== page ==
Kazaridaru: Decorative Sake Barrels at a World Heritage Shrine in Kyoto (HDR Photo)
What is generally known as sake is actually called nihonshu 「Japanese rice wine, 日本酒」 in Japanese and the literal translation is “Japan’s alcohol”. Sake just means “alcohol”. Nihonshu is a very important part of Japanese culture, as traditionally it is believed that nihonshu connects people directly to the gods. It is due to this connection that nihonshu is used in Shinto ceremonies: at weddings, during New Year celebrations and at many festivals throughout the year.
What are the white round barrels at Japanese shrines?
These decorative nihonshu barrels 「kazaridaru, 飾り樽」 are shrine offerings from Japan’s nihonshu makers.
Decorative nihonshu barrels at a Kamigamo-jinja in Kyoto
In modern times the kazaridaru are usually offered empty, with the nihonshu maker also providing one bottle of their best rice wine as part of the offering. The offering is a form of prayer for bountiful harvests of rice, and also honours the shrine’s local deity. The kanji on the decorative barrels indicate the name of the maker and their location.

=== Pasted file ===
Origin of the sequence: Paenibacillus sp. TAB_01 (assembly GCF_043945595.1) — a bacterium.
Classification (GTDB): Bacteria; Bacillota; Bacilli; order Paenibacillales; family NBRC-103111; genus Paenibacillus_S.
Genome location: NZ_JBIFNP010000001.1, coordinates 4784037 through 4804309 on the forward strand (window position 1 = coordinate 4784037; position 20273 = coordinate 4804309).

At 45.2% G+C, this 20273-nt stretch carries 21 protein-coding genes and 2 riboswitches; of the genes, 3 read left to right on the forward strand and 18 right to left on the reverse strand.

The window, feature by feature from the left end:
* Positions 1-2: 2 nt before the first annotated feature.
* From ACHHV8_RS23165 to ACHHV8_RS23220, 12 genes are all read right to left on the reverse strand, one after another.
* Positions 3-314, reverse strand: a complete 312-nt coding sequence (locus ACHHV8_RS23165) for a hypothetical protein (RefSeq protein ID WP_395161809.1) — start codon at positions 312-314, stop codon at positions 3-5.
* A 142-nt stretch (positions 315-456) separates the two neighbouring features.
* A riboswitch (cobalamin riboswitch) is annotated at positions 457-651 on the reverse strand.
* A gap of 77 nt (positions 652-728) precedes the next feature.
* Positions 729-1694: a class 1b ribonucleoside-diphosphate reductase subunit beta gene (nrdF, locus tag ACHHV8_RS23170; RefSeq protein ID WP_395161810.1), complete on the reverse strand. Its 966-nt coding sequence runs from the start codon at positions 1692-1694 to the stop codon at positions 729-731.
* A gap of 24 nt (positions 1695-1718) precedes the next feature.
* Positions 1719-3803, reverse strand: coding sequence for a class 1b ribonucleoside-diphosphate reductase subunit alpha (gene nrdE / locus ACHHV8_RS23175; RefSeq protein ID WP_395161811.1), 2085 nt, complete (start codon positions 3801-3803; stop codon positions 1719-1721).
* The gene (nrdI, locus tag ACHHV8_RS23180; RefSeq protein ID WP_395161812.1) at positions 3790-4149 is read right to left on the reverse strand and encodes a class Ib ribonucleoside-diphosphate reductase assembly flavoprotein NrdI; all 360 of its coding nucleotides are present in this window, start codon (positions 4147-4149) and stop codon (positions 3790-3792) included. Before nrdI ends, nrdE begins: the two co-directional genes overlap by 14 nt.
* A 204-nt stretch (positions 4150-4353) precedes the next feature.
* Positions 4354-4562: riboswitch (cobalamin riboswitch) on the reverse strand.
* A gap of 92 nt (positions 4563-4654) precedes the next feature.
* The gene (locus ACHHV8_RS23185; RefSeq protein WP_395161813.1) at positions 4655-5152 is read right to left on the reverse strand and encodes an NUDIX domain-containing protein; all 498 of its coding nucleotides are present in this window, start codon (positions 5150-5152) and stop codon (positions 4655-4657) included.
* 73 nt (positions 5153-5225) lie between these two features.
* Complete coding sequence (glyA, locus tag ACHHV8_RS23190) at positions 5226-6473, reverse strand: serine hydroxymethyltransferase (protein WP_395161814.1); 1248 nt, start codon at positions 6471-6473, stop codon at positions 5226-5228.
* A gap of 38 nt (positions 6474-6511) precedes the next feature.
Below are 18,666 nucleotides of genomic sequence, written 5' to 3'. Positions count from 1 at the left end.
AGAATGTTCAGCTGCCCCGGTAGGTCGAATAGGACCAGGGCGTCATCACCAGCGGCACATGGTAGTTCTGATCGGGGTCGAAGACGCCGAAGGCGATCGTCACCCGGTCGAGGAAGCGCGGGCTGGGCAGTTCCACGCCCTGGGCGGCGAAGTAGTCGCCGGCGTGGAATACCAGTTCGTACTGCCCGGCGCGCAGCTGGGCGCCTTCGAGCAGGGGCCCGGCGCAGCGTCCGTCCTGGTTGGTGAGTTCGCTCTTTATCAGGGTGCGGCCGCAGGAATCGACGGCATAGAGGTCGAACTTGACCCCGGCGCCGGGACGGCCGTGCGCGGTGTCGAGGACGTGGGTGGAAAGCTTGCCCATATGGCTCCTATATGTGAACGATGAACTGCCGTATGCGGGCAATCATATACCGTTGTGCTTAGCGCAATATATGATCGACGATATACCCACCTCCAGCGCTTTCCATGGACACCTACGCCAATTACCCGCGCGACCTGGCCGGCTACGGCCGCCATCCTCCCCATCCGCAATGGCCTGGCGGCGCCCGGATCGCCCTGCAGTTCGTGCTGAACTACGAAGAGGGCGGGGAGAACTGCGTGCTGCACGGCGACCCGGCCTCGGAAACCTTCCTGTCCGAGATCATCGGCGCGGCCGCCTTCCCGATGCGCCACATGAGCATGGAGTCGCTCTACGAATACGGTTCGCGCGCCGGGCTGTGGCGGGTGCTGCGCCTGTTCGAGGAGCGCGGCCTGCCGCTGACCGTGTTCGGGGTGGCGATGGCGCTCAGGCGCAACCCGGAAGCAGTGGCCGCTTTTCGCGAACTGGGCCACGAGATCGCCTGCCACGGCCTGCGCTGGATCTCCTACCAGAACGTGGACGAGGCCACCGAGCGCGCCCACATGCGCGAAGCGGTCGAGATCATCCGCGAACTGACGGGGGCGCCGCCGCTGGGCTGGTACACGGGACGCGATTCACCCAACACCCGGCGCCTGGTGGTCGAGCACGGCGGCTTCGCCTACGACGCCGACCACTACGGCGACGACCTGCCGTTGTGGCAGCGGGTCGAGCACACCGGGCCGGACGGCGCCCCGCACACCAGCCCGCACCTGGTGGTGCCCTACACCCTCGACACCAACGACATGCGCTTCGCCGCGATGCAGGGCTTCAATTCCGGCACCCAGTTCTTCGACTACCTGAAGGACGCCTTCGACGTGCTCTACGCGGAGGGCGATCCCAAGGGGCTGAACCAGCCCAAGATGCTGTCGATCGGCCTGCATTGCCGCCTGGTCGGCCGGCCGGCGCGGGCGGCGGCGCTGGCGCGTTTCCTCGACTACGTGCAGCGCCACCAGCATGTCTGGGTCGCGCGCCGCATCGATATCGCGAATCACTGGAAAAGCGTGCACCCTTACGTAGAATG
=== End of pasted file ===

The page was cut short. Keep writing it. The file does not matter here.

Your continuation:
Meaning behind the kazaridaru characters:
飾り = kazari, decorate
樽 = daru, barrel
Nihonshu is said to bring people together, being the traditional drink at banquets. Due to the figurative connection of Japanese people to the devine through drinking nihonshu, I’ve always thought this is where their drinking culture has spawned from. Besides having a legal drinking age of 20 years old, alcohol is almost unrestricted in Japan… you can buy it from just about anywhere (including vending machines) and drink in public, but you almost never see fights. This is the total opposite to places like Australia, where drinking is heavily regulated and there are many very serious cultural issues related to drinking.
A smaller version of this photo features in the Kamigamo-jinja, Kyoto travel guide article. Kamigamo Shrine is a UNESCO World Heritage site in Kyoto and claims to be the oldest shrine in Kyoto. The shrine is free to enter and opens every day.
Leave a Comment